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Alternative & Indie - Released September 23, 2008 | Hardly Art

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Rock - Released October 7, 2008 | Hardly Art

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Alternative & Indie - Released July 20, 2009 | Hardly Art

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Alternative & Indie - Released September 21, 2009 | Hardly Art

A few things have changed since The Throne of the Third Heaven of the Nations' Millennium General Assembly's release, not the least of which is the addition of four new members to Le Loup's lineup (Christian Ervin, Michael Ferguson, Robby Sahm, and Jim Thomson). What was once a spare, introspective solo project has turned into a lush, outgoing group effort, and it results in Le Loup's most fully realized, not to mention celebratory, work to date. Sophisticated but not stuffy, ambitious but rarely self-indulgent, Family offers an example of the stuff that can go right on a second release. Family features some of Le Loup's most pop-oriented work to date, especially on a track like "Beach Town" -- a haunting, gritty deconstruction of a surf song. This isn't to say that Le Loup have compromised their tendency to experiment on this album -- far from it. Like The Throne, Family is rich with bells and whistles -- there's a lot of textured looping, overdubbed vocals, distortion, and reverb. The main difference here is in Family's generous array of organic instruments, particularly in the form of hand drums, tambourines, bells, handclaps, and rattles. Granted, there are times when this makes the album feel like a night at the drum circle (particularly at the end of "Forgive Me"), but for the most part it adds a warmth and glimmer to Le Loup's sound that was missing in their earlier work. Much of Family has a prayerful feel to it; there's a lot of chanting, especially on "Go East" (which, between the choir-like vocals and banjo flourishes, sounds practically Sufjan Stevens-esque). All the chanting and the organic instrumentation give Family a suggestion of the esoteric 1960s; the album's opening track, "Saddle Mountain," has hints of the Incredible String Band and Pentangle. Family shows that Le Loup have really come into their own since the release of their 2007 debut. © Margaret Reges /TiVo
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Alternative & Indie - Released October 5, 2009 | Hardly Art

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Alternative & Indie - Released March 1, 2010 | Hardly Art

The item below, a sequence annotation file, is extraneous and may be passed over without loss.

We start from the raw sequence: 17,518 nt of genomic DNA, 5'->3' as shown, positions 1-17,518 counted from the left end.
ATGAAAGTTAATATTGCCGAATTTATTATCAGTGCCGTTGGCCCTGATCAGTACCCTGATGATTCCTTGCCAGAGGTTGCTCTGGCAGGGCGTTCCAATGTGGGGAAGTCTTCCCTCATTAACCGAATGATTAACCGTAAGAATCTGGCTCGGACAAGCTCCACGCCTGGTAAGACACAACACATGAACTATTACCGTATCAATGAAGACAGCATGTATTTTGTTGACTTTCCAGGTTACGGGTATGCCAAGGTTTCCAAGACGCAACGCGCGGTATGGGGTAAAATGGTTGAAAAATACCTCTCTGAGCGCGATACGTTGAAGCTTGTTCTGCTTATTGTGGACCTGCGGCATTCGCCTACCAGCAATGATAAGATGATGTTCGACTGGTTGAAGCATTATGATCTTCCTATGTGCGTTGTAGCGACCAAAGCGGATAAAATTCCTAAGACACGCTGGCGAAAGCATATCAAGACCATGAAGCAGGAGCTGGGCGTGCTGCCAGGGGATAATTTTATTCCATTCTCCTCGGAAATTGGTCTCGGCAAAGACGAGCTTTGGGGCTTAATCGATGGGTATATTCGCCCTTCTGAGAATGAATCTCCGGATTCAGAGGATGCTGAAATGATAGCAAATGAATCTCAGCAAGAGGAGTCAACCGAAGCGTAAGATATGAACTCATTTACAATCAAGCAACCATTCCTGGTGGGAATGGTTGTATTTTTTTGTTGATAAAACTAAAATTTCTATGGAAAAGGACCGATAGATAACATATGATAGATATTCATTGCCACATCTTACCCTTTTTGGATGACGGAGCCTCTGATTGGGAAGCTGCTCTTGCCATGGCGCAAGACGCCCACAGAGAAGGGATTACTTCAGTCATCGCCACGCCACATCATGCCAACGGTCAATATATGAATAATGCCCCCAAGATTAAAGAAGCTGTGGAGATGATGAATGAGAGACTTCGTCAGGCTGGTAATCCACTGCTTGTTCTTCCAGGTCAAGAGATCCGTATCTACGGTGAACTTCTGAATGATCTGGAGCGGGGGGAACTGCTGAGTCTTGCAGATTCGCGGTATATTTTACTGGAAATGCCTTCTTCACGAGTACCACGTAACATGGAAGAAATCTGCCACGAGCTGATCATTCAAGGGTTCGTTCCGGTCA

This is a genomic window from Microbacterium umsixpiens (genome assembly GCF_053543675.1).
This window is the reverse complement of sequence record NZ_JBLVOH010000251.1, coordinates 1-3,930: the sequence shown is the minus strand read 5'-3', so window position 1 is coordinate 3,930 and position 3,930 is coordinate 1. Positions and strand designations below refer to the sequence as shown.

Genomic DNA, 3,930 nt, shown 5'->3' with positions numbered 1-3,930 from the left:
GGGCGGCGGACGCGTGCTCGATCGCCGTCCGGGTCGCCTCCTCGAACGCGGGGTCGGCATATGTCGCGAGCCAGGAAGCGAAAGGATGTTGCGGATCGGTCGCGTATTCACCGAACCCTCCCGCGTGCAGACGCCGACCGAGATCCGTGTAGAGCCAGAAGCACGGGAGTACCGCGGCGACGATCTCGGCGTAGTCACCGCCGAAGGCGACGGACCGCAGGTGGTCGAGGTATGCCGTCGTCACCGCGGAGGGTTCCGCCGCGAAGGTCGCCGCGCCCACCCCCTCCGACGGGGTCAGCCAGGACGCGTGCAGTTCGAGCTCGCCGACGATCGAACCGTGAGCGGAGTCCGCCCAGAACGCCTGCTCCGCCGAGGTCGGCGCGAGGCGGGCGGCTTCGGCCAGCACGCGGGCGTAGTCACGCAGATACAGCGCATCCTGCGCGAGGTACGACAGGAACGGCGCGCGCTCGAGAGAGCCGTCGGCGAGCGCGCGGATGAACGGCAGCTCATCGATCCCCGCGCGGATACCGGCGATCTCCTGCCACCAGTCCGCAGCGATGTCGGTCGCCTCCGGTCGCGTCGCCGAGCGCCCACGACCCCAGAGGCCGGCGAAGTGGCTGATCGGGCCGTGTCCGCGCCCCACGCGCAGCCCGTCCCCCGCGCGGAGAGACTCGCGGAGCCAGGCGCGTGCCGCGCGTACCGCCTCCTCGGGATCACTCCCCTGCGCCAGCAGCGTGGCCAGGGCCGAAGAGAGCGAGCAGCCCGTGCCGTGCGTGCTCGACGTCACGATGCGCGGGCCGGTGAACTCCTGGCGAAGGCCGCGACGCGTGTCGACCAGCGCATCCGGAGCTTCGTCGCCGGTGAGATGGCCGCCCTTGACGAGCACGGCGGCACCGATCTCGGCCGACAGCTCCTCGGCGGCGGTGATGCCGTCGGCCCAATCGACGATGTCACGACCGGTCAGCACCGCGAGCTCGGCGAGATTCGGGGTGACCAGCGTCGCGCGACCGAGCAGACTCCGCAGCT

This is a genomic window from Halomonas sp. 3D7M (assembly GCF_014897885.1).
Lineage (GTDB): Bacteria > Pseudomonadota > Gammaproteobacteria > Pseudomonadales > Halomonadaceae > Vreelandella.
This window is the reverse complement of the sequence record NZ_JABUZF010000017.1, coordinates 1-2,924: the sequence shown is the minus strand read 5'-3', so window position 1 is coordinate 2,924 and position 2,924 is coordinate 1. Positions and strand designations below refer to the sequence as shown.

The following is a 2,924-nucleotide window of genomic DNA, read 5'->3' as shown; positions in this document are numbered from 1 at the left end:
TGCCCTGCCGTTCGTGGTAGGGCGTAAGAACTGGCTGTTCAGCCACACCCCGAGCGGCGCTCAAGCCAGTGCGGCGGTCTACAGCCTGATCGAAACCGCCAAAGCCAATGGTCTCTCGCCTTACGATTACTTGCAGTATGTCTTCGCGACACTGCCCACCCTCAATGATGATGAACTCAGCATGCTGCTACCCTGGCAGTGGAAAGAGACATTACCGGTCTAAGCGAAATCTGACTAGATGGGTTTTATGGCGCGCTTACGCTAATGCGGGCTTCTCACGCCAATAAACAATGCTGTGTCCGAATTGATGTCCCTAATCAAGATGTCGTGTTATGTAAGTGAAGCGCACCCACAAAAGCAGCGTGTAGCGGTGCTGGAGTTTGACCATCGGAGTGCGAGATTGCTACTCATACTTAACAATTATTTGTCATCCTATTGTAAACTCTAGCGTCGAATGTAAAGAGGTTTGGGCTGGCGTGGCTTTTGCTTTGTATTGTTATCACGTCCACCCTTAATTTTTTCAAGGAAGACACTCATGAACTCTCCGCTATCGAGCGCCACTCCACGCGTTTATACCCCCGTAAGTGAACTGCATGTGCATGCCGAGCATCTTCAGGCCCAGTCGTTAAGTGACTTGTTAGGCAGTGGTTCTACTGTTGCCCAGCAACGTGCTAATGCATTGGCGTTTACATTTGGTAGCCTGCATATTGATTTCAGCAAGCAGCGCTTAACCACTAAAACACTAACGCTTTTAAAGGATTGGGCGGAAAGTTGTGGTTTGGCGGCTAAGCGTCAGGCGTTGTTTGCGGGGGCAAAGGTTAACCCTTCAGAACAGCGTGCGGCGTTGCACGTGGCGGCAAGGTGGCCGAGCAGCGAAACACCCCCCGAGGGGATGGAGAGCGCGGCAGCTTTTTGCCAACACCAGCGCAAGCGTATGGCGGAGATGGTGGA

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Alternative & Indie - Released March 29, 2010 | Hardly Art

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Alternative & Indie - Released April 12, 2010 | Hardly Art

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Alternative & Indie - Released April 26, 2010 | Hardly Art

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Alternative & Indie - Released July 12, 2010 | Hardly Art

Outside of the Pacific Northwest, Carissa’s Wierd are probably best known as the group that spawned Band of Horses. Mat Brooke, Jenn Ghetto, and their rotating lineup of backup musicians were once the toast of Seattle, though, celebrated for their sparse indie rock sound and unpredictable stage shows. Indie rock has changed quite a bit since the band’s heyday -- it’s become louder, harder, and more indebted to the crowded dancefloor than the quiet bedroom -- but the legacy of Carissa’s Wierd still burns brightly in Seattle, prompting the local label Hardly Art to issue this compilation of the band’s work. They'll Only Miss You When You Leave: Songs 1996-2003 serves several purposes: it cobbles together a number of hushed, quietly orchestral songs that have long since gone out of print; it honors a band that never quite received the recognition it deserved; and it introduces the rest of the country to one of Seattle’s best-kept secrets. With tracks taken from all three of the band’s full-length albums (as well as previously released compilations like I Before E and Scrap Book), this album covers a lot of ground. Carissa’s Wierd were a consistent band, though -- despite their rotating lineup, Brooke and Ghetto always seemed to play their songs with whispered energy, as though they were afraid of waking the neighbors -- and They'll Only Miss You When You Leave is surprisingly cohesive as a result. © Andrew Leahey /TiVo
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Alternative & Indie - Released July 26, 2010 | Hardly Art

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Alternative & Indie - Released August 9, 2010 | Hardly Art

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Alternative & Indie - Released October 11, 2010 | Hardly Art

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Alternative & Indie - Released October 11, 2010 | Hardly Art

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Alternative & Indie - Released October 11, 2010 | Hardly Art

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Alternative & Indie - Released October 25, 2010 | Hardly Art